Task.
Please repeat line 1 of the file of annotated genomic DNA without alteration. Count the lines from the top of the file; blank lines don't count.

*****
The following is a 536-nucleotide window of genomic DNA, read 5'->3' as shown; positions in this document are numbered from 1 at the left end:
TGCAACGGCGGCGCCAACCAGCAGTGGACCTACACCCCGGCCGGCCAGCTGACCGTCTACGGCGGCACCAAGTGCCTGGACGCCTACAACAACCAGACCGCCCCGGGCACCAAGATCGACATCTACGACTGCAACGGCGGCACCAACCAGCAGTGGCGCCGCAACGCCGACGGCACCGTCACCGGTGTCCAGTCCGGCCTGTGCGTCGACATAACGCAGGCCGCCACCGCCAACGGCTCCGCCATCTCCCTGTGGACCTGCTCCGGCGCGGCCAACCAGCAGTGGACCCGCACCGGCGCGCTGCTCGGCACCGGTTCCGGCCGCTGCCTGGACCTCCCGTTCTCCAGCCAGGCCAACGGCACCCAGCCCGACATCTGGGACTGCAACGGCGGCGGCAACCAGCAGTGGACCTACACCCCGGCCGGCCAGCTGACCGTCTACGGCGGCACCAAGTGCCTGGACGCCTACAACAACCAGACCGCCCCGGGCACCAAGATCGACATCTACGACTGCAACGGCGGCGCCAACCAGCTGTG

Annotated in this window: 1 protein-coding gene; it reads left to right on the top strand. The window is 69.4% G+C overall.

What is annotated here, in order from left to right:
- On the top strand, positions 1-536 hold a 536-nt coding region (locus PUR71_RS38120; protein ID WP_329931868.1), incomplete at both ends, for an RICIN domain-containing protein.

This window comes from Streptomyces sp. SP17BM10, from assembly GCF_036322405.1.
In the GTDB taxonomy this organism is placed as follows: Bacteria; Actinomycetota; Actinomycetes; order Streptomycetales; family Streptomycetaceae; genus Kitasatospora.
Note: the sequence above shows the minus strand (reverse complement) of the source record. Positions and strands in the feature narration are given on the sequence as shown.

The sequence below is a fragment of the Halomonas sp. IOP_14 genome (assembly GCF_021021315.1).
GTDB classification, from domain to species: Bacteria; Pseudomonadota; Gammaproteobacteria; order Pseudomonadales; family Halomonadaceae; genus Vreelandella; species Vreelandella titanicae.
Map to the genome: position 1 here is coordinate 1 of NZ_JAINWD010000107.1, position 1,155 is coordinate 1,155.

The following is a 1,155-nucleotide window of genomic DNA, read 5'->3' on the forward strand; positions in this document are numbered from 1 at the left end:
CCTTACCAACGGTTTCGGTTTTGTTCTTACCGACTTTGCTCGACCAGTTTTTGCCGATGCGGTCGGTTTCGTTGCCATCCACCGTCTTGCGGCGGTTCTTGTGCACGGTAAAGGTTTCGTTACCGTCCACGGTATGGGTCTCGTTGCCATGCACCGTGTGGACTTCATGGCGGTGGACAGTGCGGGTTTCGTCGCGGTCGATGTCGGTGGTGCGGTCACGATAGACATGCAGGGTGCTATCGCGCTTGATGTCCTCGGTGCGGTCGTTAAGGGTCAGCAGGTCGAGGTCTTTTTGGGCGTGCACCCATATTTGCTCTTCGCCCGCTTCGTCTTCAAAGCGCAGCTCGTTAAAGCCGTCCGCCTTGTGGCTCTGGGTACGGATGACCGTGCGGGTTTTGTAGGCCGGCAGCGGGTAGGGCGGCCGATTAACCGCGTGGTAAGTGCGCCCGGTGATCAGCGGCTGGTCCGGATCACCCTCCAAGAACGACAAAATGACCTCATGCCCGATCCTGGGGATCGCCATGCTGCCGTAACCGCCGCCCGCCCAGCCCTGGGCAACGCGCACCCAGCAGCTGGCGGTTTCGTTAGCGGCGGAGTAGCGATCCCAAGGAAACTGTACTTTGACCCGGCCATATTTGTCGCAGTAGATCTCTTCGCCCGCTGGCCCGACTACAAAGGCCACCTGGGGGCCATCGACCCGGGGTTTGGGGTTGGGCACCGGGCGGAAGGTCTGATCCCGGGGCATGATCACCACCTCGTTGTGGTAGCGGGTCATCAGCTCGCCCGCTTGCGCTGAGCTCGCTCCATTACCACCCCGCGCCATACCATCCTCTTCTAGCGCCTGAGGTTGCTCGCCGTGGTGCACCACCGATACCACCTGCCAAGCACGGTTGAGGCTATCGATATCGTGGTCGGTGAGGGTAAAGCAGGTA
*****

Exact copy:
The following is a 536-nucleotide window of genomic DNA, read 5'->3' as shown; positions in this document are numbered from 1 at the left end: